You probably sat in a fancier conference room the last time you refinanced or heard a pitch about life insurance. There's a table, some off-brand mesh office chairs, a bookcase that looks as if it had been put together with an Allen wrench and instructions in Swedish.
To reach this room, you pass through a cubicle farm lightly populated by quiet young people. Either they have just arrived or they are just leaving, because their desks are almost bare. The place has a vaguely familiar feel to it, this air of transient shabbiness and nondescriptitude. You can't quite put your finger on it ...
"It's like the set of The Office," someone offers.
It is here that we find Barack Obama one soul-freezingly cold December day, mentally unpacking the crate of crushing problems some old, some new, all ugly that he is about to inherit as the 44th President of the United States. Most of his hours inside the presidential-transition office are spent in this bland and bare-bones room. You would think the President-elect a guy who draws 100,000 people to a speech in St. Louis, Mo., who raises three-quarters of a billion dollars, who is facing the toughest first year since Franklin Roosevelt's might merit a leather chair. Maybe a credenza? A hutch?
But he doesn't seem to notice. Obama is cheerfully showing his visitors around, gripping the souvenir basketball he received from Hall of Famer Lenny Wilkens, explaining a snapshot taken the day he played pickup with the University of North Carolina hoops team. ("They are so big and so fast and so strong, you know.") Then, since those two items basically exhaust the room's décor, Obama sits down on one of the mesh chairs and launches into a spoken tour of his world of woes. It's a mind-boggling journey, although he shows no signs of being boggled unless you count the increasingly prevalent salt in his salt-and-pepper hair. By now we are all accustomed to that Obi-Wan Kenobi calm, though we may never entirely understand it. In a soothing monotone, he highlights the scariest hairpin turns on his itinerary, the ones that combine difficulty with danger plus a jolt of existential risk. (See pictures of the Civil Rights movement from Emmett Till to Barack Obama.)
"It is not clear that the economy's bottomed out," he begins, understatedly. (The morning newspaper trumpets the worst unemployment spike in more than 30 years.) "And so even if we take a whole host of the right steps in terms of the economy, two years from now it may not have fully recovered." That worries him. Also Afghanistan: "We're going to have to make a series of not just military but also diplomatic moves that fully enlist Pakistan as an ally in that region, that lessen tensions between India and Pakistan, and then get everybody focused on rooting out militancy in a terrain, a territory, that is very tough and in an enormous country that is one of the poorest and least developed in the world. So that, I think, is going to be a very tough situation.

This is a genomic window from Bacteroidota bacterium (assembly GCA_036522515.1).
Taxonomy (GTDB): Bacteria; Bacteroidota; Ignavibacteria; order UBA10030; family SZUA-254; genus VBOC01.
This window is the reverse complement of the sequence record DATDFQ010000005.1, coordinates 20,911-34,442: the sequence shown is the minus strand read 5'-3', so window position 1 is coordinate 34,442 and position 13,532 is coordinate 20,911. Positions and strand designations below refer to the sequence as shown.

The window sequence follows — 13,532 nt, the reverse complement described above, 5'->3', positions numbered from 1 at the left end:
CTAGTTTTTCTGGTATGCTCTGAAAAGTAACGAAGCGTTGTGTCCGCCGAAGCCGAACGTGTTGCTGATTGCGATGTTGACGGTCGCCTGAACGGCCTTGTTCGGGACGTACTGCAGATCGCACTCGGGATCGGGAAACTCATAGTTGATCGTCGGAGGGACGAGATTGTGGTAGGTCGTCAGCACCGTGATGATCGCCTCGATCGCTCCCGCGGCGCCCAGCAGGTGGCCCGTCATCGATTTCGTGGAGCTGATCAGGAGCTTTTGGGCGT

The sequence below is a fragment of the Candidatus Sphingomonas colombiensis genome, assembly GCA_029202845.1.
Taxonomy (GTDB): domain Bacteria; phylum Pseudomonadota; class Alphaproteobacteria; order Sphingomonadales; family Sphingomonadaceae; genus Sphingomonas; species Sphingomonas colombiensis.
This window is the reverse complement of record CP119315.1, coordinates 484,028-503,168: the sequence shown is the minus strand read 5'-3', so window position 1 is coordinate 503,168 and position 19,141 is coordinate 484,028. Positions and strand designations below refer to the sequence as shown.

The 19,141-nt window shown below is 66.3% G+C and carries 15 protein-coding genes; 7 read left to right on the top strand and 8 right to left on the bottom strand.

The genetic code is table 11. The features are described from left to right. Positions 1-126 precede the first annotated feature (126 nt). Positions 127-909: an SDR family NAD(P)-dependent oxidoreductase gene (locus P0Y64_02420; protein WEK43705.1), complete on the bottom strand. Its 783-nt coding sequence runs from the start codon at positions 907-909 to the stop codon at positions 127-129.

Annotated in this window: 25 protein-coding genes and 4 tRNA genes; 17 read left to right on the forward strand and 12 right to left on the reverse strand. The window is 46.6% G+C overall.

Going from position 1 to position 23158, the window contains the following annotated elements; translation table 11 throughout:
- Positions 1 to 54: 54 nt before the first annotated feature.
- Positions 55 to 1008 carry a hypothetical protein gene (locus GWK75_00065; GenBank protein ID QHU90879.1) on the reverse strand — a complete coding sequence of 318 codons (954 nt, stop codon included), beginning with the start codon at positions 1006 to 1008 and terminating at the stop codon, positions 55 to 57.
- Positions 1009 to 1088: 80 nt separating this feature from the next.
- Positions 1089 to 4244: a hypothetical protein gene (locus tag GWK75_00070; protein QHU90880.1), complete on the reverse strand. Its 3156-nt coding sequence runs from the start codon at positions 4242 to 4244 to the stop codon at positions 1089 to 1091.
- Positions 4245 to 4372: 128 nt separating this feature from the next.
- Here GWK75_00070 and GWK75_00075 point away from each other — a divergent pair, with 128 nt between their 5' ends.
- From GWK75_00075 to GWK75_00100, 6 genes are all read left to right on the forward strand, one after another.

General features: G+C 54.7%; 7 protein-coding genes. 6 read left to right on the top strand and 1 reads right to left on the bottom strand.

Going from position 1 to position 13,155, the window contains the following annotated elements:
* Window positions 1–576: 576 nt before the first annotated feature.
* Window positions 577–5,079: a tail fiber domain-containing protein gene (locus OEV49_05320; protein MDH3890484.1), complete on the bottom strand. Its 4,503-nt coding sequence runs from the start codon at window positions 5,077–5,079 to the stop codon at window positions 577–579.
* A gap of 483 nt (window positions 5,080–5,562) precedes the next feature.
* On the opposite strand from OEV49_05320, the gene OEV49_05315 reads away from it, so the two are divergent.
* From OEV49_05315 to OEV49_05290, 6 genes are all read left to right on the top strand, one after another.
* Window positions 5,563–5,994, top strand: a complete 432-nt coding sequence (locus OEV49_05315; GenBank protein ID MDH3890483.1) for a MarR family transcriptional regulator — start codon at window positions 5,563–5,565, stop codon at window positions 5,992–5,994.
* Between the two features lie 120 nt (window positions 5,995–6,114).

"And then the third thing that keeps me up at night is the issue of nuclear proliferation," Obama continues, sailing on through the horribles. "And then the final thing, just to round out my Happy List, is climate change. All the indicators are that this is happening faster than even the most pessimistic scientists were anticipating a couple of years ago."
Score that as follows: one imploding economy, one deteriorating war in an impossible region and two versions of Armageddon the bang of loose nukes and the whimper of environmental collapse. That's just for starters; we'll hear the unabridged version shortly.
But first, there is a bit of business to be dealt with, having to do with why you are reading this story in this magazine at this time of the year. It's unlikely that you were surprised to see Obama's face on the cover. He has come to dominate the public sphere so completely that it beggars belief to recall that half the people in America had never heard of him two years ago that even his campaign manager, at the outset, wasn't sure Obama had what it would take to win the election. He hit the American scene like a thunderclap, upended our politics, shattered decades of conventional wisdom and overcame centuries of the social pecking order. Understandably, you may be thinking Obama is on the cover for these big and flashy reasons: for ushering the country across a momentous symbolic line, for infusing our democracy with a new intensity of participation, for showing the world and ourselves that our most cherished myth the one about boundless opportunity has plenty of juice left in it.